One thing it’s easy to forget is that ballplayers get younger and younger every year. What I mean is, they were born later and later. There are players in the major leagues now who were in diapers when MTV was launched. They’ve lived their entire lives, at least the Americans among them, in a culture where gays are at least an acknowledged presence. These aren’t the same guys who played in Glenn Burke’s time a quarter century ago, most of whom probably would have said they’d never met a gay person.
I predict the major leaguer who breaks the lavender barrier will be a pretty big star, someone who can be confident that his teammates will stick with him despite any misgivings they might have. As Phillies manager Larry Bowa pointed out Tuesday, “If he hits .340 it probably would be easier than if he hits .220.” If Sammy Sosa says, “I’m queer,” the Chicago Cubs suddenly become a very gay-friendly bunch.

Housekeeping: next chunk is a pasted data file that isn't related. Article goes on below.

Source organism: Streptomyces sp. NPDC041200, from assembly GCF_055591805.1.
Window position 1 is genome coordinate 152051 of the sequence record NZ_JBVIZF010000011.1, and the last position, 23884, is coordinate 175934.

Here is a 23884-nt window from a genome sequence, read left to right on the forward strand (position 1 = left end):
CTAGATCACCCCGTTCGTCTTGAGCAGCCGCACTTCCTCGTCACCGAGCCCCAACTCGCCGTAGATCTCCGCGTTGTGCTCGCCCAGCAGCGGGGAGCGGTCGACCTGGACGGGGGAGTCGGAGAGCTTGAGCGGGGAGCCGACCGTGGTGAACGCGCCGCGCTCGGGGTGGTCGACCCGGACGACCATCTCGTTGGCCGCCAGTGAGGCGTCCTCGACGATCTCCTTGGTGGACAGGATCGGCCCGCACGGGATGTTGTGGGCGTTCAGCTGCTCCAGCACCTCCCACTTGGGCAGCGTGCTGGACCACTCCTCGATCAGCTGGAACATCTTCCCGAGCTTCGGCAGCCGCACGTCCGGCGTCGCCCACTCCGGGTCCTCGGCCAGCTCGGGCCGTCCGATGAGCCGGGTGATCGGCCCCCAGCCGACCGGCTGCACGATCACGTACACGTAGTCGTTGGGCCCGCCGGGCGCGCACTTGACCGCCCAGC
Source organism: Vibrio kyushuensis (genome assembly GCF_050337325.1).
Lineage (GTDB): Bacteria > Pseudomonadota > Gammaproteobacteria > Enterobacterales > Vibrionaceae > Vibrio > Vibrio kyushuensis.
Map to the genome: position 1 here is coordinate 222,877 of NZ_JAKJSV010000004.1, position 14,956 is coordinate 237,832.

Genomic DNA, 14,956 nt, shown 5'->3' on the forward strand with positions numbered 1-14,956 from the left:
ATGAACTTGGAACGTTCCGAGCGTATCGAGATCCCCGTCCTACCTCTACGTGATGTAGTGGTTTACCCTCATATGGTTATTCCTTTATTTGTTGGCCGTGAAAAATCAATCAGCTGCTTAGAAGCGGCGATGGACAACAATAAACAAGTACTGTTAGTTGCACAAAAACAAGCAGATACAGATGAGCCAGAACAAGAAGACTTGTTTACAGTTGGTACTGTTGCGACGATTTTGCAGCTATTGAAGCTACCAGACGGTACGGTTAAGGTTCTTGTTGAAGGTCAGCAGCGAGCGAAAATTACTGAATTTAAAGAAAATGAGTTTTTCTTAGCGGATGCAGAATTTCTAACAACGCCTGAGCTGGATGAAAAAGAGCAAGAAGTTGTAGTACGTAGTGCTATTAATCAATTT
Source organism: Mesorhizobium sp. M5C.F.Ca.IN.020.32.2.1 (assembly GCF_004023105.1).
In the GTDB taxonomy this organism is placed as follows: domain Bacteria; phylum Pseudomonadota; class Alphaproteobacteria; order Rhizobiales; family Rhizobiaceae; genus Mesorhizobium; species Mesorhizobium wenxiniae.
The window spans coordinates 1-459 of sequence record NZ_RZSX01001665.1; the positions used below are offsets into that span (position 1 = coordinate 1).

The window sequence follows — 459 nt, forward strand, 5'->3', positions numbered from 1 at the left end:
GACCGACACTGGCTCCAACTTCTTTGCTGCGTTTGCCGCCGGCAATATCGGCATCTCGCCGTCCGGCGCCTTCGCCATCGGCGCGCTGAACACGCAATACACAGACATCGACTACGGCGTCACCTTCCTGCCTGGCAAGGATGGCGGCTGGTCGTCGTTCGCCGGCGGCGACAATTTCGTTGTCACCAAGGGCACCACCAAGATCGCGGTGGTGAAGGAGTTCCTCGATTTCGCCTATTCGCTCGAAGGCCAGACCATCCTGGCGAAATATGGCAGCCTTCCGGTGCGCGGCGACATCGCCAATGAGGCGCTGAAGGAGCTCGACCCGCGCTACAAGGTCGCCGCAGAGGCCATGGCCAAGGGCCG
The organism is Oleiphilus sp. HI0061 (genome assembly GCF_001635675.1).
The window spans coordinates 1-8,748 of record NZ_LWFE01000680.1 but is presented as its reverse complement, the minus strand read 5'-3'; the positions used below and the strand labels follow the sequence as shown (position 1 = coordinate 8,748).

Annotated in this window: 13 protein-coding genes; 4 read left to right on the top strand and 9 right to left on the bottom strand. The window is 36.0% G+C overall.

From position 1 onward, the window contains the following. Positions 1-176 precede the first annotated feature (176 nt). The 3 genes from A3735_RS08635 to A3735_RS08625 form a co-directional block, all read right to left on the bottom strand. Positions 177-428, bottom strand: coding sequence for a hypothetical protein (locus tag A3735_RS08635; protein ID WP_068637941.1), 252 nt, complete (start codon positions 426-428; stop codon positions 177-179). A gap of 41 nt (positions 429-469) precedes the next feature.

Still, it won’t be easy. The first openly gay player will take some abuse from the opposition even if he doesn’t take it from his teammates, and he’ll probably take it from his teammates. Pioneers always have it rough.
On the other hand, unlike Jackie Robinson when he broke into the National League, he’ll be lionized in the rest of the mainstream culture, not to mention becoming a full-on god in the gay community. He’ll likely become the most famous baseball player in the world. Billy Bean thinks it would be financial suicide. I think it would be a gold mine.
And 100, or 50, or let’s be optimistic and say 20 years from now, we’ll look up from our bar-stool game of naming an all-time all-gay team — Carstairs at short! No, McGillicutty! — and have to remind ourselves why it was such a brave thing to do when that first player came out of the closet.
"Fear and Loathing in Las Vegas" by Hunter S. Thompson